The concept of accountability means more thanmeasuring and evaluating the outcomes ofteaching. It includes a consideration of socialpro bl ems, political processes, and educatorcom p en tency. The relationship betweene du c a tional administration, instruction andlearning is many-faceted; inextricably intertwinedare social, political and economic forces whichaffect the technical means of doing theeducational job. Accountability is a matter ofknowing, inventorying, and using 'cooperativelypublic, governmental, and professional resources.The responsibility for policy, organization, andmanagement does not reside alone with the publicat large, with any government agency, nor with theeducator. The responsibility is a joint one.Educational accountability must providedecision-making opportunities for the public andthe educator. Effective and relevant change in theethicational enterprise can take place only througha broad base of involvement and participation.Operationally, this means greater localization ofeduc a tional administration, differentiation ofvarious- functions, and the integration of newresources from the larger community to the taskof improving learning. It also means makingsyst ematically recorded information abouteducational success, failure, and limits of expertiseavailable for all to see.

Administrators, in particular, must beaccountable for stating and explaining directly totheir immediate publics the discharge of theirresponsibilities.

"Accountability as only a professional exerciseis unworkable. Accountability as a combinedcommunity, educator, political exercise isworkable" (Briner, 1969:5). The educationalmanagement process might well include theparticipation of various publics in determiningpriorities of educational needs, allocatingresources, and in evaluation. The engineeringaspect of accountability is the organizing ofmaterial and human resources to accomplish statedper formance objectives. The accountabilitymovement seems to center around the need to findways to relate dollars to output (i.e., the cost of aunit of learning of defined quality and quantity interms of dollars spent).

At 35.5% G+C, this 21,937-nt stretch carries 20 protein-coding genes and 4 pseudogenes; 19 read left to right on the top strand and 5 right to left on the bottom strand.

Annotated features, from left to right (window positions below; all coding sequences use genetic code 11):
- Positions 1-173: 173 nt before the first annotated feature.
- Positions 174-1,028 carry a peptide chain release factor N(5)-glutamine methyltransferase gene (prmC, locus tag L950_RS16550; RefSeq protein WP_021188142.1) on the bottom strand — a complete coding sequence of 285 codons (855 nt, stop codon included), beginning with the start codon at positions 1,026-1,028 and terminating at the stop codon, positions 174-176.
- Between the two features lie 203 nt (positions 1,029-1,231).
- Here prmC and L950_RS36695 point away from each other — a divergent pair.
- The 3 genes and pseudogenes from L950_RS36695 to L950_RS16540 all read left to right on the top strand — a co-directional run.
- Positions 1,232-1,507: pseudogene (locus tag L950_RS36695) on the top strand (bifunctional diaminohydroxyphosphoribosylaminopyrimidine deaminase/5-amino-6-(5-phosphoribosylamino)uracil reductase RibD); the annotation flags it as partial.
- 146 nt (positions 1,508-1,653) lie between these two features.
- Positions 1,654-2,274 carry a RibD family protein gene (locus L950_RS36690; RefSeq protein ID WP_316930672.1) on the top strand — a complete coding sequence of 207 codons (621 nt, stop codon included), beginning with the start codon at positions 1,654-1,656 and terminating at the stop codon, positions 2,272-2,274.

In applying the engineering process to

education, it is not proposed that schools treatstudents as unfinished products in a factory, butrather that we devote to the fashioning ofeducational programs at least as much imagination,skill, and discipline as we routinely apply tobuilding a color TV set. Educational engineering isnot an inhumane process. On the contrary, byguaranteeing performance its approach is positive.To label thousands of kids as failures, as wefrequently do is to place them on the educationalscrap heap. The concept of accountability means:(I) deciding what is going to be done; (2) doing it;and, (3) proving that you have done it.

In summary, accountability may be viewed as apublic policy statement which may be expressed asa ratio of "actual performance" to "intendedperformance."

Accountability = Actual Performance = I (or more)

Intended Performance

ACCOUNTABILITY IN EDUCATIONPressures on the public educational system are

intense and increasing at an exponential rate. Theever increasing numbers of pupils and theincreasing expectations for education demand neworganizational arrangements, new decision-makingprocesses, changes in the behavior of both internaland external participants, and the improvement ofservices, programs, and products. The question ofeffectiveness and efficiency is paramount.

Traditions rather than current needs havedetermined the curriculum. Inflexible instructionalpacing, often dictated by administrativeconvenience rather than by the actualities ofstudent performance, must be strenuouslyquest i one d and challenged. Obsolete andinadequate approaches to learning must beeliminated. Limited resources must be used toproduce viable and productive programs.

The fragmentation of resources and programs isa great deficiency in the present system. Mostavailable programs arc discrete entities, and notreally the consequence of well-planned educationaland manpower management systems.Accountability means more than the provision ofsuch simple indices as numbers of dropouts andthe results of reading tests. Evidence must beprovided to indicate what specific educationalresults can be achieved with different groups ofstudents with the expenditure of varying amountsof money. Educational accountability relatesprocess, level of student performance, stated goalsand objectives, and the use of resources.


Implementation of the concept ofaccountability may help to change the presentmode of instruction which is concerned withcovering courses of subject matter in fixed periodsof time. By specifying our objectives, studentunrest and boredom could be reduced. Also, moreefficient use of time in developing skills could wellmean more time for the arts and the humanities.